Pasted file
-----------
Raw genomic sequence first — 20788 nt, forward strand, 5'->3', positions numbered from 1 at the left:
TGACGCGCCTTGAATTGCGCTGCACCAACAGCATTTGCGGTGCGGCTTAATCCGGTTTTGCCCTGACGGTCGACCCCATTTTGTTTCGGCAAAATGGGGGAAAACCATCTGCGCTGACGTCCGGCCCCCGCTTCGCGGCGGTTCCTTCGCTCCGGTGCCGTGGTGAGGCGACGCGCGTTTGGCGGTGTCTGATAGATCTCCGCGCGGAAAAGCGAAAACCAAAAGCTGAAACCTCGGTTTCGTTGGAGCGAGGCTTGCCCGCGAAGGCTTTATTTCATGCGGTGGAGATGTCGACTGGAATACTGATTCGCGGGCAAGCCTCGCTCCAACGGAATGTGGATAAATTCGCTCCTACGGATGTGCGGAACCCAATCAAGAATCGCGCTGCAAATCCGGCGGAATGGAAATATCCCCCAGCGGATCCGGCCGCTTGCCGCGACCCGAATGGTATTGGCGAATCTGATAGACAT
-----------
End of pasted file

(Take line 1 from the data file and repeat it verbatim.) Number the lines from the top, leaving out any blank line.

Raw genomic sequence first — 20788 nt, forward strand, 5'->3', positions numbered from 1 at the left: